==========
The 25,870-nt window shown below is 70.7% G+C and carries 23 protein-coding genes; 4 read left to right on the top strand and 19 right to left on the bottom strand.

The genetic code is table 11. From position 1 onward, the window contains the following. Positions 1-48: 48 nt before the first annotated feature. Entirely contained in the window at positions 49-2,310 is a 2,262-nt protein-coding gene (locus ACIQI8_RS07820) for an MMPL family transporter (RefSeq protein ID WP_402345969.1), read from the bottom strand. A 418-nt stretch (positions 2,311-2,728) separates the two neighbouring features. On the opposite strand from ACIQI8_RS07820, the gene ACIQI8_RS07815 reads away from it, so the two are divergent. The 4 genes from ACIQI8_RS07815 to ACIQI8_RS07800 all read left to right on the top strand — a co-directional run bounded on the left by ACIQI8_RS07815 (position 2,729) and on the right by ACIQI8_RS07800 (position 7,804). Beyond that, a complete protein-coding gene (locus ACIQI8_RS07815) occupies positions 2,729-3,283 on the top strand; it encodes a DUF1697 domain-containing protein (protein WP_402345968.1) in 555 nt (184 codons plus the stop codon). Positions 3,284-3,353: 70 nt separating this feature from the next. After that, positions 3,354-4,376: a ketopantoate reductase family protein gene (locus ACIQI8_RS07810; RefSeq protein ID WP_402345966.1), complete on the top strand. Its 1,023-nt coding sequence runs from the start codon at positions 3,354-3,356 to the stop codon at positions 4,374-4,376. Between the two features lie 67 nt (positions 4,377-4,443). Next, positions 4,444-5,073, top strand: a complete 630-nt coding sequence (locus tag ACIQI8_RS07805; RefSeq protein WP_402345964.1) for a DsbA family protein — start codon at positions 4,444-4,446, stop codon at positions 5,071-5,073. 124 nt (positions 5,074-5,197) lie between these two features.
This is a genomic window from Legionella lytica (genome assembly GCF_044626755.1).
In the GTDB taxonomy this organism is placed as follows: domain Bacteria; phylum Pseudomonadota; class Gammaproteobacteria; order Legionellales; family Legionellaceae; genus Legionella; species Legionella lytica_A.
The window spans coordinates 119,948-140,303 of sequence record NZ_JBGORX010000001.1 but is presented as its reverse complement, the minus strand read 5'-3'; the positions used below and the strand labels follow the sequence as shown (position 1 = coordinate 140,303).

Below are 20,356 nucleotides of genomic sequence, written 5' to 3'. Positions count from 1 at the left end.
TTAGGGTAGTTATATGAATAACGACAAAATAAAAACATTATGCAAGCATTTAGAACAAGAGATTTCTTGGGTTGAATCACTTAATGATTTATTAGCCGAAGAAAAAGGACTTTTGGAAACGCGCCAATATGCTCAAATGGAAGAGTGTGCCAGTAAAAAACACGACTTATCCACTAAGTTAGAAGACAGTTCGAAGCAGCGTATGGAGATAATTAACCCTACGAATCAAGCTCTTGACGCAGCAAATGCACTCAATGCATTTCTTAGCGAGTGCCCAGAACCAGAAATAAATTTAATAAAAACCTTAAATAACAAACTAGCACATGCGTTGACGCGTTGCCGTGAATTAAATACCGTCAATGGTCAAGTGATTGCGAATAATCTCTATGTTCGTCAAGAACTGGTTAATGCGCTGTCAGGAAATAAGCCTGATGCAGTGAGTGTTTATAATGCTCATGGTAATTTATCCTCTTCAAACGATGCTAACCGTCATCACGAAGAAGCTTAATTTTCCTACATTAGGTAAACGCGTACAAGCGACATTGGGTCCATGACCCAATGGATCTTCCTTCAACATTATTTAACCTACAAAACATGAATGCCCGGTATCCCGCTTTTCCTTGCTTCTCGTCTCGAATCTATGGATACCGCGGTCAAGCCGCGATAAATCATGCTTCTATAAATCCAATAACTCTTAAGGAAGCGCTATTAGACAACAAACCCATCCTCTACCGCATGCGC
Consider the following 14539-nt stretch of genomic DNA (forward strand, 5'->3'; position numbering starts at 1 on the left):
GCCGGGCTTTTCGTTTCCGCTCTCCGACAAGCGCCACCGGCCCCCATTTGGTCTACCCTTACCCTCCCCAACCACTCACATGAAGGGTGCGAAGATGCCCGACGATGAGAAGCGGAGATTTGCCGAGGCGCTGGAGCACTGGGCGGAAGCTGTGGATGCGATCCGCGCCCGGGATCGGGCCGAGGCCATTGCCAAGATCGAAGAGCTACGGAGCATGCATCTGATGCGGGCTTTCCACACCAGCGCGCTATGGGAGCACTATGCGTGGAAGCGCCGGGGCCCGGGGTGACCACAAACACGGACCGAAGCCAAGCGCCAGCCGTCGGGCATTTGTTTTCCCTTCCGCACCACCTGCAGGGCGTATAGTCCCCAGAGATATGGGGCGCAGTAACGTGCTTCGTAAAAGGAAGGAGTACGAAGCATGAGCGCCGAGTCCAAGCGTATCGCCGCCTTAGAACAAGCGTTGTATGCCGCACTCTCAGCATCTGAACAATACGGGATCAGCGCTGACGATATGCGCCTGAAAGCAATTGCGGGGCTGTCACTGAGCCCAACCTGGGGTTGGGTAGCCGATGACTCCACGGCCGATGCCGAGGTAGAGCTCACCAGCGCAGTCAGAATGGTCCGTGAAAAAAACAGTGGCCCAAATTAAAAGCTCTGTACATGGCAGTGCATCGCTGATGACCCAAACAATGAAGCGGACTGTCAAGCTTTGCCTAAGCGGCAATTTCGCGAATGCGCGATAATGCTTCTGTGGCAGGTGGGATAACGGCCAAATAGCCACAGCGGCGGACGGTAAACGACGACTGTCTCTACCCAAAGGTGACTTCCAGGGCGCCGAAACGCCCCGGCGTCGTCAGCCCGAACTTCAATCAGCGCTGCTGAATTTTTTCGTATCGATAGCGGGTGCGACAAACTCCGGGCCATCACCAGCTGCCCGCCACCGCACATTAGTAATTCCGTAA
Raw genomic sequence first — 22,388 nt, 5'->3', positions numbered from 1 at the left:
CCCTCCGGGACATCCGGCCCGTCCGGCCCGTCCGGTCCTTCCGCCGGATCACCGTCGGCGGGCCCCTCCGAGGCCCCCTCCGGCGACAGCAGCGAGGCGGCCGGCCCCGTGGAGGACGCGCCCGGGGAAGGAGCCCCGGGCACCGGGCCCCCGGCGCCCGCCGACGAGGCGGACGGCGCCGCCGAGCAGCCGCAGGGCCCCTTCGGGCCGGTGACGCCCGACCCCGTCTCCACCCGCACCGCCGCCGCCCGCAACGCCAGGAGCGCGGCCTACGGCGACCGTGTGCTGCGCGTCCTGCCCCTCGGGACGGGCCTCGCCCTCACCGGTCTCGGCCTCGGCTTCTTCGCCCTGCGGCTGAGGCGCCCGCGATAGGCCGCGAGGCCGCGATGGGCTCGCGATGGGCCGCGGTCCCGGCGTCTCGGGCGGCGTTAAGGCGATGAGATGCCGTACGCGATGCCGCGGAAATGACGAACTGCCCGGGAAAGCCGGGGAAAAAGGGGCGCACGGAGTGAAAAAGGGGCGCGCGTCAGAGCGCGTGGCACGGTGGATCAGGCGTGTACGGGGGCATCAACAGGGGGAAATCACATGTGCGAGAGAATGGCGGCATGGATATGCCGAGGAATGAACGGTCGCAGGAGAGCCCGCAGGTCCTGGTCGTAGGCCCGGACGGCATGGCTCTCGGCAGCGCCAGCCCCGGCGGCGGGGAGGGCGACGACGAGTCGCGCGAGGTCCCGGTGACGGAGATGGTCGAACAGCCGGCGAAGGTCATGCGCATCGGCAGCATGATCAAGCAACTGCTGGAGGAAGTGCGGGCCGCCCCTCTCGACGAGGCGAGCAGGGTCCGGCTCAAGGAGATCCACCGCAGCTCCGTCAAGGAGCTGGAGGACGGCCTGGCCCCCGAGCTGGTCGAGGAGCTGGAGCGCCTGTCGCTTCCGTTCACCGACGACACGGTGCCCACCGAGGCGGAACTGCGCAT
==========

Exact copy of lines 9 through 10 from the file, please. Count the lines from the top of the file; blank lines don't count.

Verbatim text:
GCCGGGCTTTTCGTTTCCGCTCTCCGACAAGCGCCACCGGCCCCCATTTGGTCTACCCTTACCCTCCCCAACCACTCACATGAAGGGTGCGAAGATGCCCGACGATGAGAAGCGGAGATTTGCCGAGGCGCTGGAGCACTGGGCGGAAGCTGTGGATGCGATCCGCGCCCGGGATCGGGCCGAGGCCATTGCCAAGATCGAAGAGCTACGGAGCATGCATCTGATGCGGGCTTTCCACACCAGCGCGCTATGGGAGCACTATGCGTGGAAGCGCCGGGGCCCGGGGTGACCACAAACACGGACCGAAGCCAAGCGCCAGCCGTCGGGCATTTGTTTTCCCTTCCGCACCACCTGCAGGGCGTATAGTCCCCAGAGATATGGGGCGCAGTAACGTGCTTCGTAAAAGGAAGGAGTACGAAGCATGAGCGCCGAGTCCAAGCGTATCGCCGCCTTAGAACAAGCGTTGTATGCCGCACTCTCAGCATCTGAACAATACGGGATCAGCGCTGACGATATGCGCCTGAAAGCAATTGCGGGGCTGTCACTGAGCCCAACCTGGGGTTGGGTAGCCGATGACTCCACGGCCGATGCCGAGGTAGAGCTCACCAGCGCAGTCAGAATGGTCCGTGAAAAAAACAGTGGCCCAAATTAAAAGCTCTGTACATGGCAGTGCATCGCTGATGACCCAAACAATGAAGCGGACTGTCAAGCTTTGCCTAAGCGGCAATTTCGCGAATGCGCGATAATGCTTCTGTGGCAGGTGGGATAACGGCCAAATAGCCACAGCGGCGGACGGTAAACGACGACTGTCTCTACCCAAAGGTGACTTCCAGGGCGCCGAAACGCCCCGGCGTCGTCAGCCCGAACTTCAATCAGCGCTGCTGAATTTTTTCGTATCGATAGCGGGTGCGACAAACTCCGGGCCATCACCAGCTGCCCGCCACCGCACATTAGTAATTCCGTAA
Raw genomic sequence first — 22,388 nt, 5'->3', positions numbered from 1 at the left: